Imagine you are a king of old, afraid of being assassinated. Your king’s guard tells you that they’ve got you covered, but too many kings have been killed in your area over the last century for you to feel that safe. How can you learn of your actual vulnerability, and of how to cut it?
Yes, you might make prediction markets on if you will be killed, and make such markets conditional on various policy changes, to find out which policies cut your chance of being killed. But in this post I want to explore a different solution.
I suggest that you auction off challenge coins at some set rate, say one a month. Such coins can be resold privately to others, so that you don’t know who holds them. Each coin gives the holder the right to try a mock assassination. If a coin holder can get within X meters of you, with a clear sight of a vulnerable part of you, then they need only raise their coin into the air and shout “Challenge Coin”, and they will be given N gold coins in exchange for that challenge coin, and then set free. And if they are caught where they should not be then they can pay the challenge coin to instead be released from whatever would be the usual punishment for that intrusion. If others can find the challenge coin, such as on their person, this trade can be required.
Now for a few subtleties. Your usual staff and people you would ordinarily meet are not eligible to redeem challenge coins. Perhaps you’d also want to limit coin redeemers to people who’d be able to kill someone; perhaps if requested they must kill a cute animal with their bare hands. If a successful challenger can explain well enough how they managed to evade your defenses, then they might get 2N gold coins or more. Coin redeemers may be suspected of being tied to a real assassin, and so they must agree to opening themselves to being investigated in extra depth, and if still deemed suspicious enough they might be banned from ever using a challenge coin again. But they still get their gold coins this time. Some who issue challenge coins might try to hide transmitters in them, but holders could just wrap coins in aluminum foil and dip them in plastic to limit odor emissions. I estimate that challenge coins are legal, and not prohibited by asset or gambling regulations.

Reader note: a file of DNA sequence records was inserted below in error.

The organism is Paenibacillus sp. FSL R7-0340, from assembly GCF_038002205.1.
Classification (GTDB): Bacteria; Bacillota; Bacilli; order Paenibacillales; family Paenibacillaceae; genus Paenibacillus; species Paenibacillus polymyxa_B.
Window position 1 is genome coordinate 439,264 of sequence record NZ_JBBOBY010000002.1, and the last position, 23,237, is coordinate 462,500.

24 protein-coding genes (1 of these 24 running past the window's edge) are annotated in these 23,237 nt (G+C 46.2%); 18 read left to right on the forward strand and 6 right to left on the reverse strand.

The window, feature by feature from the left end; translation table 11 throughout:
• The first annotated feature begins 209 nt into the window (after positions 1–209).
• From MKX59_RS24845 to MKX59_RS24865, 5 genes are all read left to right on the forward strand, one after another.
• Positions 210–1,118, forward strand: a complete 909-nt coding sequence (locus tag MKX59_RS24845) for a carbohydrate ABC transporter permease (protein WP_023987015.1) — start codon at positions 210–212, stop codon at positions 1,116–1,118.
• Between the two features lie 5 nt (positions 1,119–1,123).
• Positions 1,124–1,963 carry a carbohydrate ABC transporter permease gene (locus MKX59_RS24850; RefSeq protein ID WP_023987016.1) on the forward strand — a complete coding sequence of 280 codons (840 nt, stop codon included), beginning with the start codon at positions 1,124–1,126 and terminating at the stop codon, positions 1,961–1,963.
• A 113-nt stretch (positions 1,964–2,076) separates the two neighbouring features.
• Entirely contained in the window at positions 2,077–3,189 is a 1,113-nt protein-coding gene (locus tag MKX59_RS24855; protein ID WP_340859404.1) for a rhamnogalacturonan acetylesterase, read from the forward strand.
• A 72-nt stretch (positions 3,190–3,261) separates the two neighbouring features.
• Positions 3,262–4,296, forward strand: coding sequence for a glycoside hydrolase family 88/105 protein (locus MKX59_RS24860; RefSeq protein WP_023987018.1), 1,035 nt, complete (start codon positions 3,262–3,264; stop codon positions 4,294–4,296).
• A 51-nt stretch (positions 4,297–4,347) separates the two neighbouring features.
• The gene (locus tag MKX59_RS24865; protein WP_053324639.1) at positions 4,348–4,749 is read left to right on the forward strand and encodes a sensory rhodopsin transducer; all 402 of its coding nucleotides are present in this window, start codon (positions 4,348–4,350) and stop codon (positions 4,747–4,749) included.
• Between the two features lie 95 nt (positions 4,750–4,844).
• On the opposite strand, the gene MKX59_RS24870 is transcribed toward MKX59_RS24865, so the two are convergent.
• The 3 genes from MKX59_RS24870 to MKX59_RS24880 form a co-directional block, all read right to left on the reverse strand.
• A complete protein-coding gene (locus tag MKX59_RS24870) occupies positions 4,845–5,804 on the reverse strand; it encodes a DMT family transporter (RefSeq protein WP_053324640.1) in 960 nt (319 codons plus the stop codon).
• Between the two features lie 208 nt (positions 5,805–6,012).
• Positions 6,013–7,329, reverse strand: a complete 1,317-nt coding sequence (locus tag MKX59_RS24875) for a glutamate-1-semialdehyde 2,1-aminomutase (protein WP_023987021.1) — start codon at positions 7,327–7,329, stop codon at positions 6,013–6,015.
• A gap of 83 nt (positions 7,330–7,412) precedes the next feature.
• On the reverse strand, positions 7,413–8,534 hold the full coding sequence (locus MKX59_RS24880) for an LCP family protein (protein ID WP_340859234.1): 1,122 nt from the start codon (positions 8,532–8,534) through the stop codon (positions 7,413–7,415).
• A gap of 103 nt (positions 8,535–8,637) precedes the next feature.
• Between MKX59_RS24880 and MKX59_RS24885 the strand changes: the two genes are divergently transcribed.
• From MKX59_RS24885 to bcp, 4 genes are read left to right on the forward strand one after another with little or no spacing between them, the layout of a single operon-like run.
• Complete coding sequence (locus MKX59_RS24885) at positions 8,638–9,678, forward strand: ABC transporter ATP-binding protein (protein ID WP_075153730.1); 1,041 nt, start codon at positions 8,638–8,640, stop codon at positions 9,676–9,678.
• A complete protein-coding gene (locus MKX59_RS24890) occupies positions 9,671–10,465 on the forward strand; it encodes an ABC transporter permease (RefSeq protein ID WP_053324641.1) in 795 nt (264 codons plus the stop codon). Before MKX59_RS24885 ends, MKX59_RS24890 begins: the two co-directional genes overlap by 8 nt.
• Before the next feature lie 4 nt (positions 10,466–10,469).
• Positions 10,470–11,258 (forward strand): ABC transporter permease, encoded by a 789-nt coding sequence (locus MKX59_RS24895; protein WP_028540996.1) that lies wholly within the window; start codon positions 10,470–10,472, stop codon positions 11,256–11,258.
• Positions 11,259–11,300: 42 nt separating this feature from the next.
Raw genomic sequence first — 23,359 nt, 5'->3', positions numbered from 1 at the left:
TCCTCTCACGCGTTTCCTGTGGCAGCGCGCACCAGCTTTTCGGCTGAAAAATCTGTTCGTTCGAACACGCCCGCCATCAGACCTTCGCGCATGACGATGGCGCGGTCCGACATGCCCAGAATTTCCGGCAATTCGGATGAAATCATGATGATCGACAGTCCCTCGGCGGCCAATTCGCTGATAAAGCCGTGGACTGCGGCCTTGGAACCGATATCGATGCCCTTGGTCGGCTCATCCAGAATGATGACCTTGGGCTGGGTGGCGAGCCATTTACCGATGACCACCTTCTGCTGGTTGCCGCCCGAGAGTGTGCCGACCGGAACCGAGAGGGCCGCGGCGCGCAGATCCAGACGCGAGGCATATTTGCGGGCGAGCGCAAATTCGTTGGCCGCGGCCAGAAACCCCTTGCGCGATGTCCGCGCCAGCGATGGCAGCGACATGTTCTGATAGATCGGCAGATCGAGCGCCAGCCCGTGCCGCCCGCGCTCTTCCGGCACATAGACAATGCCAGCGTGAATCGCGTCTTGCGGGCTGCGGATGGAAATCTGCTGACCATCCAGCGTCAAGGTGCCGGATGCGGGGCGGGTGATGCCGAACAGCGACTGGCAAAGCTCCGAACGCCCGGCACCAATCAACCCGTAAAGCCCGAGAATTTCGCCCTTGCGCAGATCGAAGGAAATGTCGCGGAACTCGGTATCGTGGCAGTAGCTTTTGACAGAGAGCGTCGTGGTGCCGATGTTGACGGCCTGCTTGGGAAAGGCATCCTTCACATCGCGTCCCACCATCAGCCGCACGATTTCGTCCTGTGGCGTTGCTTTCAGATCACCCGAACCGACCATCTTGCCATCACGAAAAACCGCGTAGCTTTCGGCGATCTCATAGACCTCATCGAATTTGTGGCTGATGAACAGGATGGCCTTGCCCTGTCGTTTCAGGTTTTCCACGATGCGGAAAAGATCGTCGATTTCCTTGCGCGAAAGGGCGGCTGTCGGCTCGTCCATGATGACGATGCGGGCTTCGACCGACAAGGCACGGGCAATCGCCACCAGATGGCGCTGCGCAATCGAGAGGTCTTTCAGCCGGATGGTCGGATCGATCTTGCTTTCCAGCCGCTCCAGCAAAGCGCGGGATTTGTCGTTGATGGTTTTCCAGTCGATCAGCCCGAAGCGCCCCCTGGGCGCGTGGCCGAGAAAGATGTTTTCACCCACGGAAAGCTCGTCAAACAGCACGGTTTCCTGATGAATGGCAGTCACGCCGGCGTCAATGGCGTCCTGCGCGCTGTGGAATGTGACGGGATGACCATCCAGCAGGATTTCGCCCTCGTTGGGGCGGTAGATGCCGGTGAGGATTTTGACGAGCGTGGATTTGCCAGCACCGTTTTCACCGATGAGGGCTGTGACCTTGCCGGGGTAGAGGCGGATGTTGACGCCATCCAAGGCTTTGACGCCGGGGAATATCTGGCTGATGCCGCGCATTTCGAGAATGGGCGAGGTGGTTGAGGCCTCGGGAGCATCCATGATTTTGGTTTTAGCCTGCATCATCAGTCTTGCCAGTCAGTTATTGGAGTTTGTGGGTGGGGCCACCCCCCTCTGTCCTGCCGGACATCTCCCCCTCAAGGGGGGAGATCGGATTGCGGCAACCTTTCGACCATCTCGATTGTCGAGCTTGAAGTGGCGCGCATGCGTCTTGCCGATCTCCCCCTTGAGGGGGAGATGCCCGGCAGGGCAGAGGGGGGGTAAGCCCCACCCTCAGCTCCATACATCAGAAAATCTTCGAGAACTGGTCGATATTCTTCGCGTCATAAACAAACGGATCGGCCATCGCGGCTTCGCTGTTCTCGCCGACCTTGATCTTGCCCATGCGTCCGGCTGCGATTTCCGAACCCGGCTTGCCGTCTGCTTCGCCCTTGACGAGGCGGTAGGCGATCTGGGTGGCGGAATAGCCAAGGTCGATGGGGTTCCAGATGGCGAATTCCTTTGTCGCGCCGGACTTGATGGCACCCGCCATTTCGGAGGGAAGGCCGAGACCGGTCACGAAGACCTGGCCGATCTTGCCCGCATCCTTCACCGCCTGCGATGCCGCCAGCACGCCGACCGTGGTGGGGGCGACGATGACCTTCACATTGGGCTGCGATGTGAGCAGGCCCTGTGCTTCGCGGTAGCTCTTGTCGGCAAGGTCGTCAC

This same approach could be used by the TSA to show everyone how hard it is to slip unapproved items past TSA security. Just reveal your coin and your unapproved item right after you exit TSA security. You could also use this approach to convince an audience that your accounting books are clean; anyone with a coin can point to any particular item in your books, and demand an independent investigation of that item, paid for at the coin-issuer’s expense. If the item is found to not be as it should, the coin holder gets the announced prize; otherwise they just lose their coin.
In general, issuing challenge coins is a way to show an audience what rate of detection success (or security failure) results from what level of financial incentives. (The audience will need to see data on the rates of coin sales and successful vs. unsuccessful redemptions.) We presume that the larger the payoff to a successful challenge, the higher the fraction of coins that successfully result in a detection (or security failure).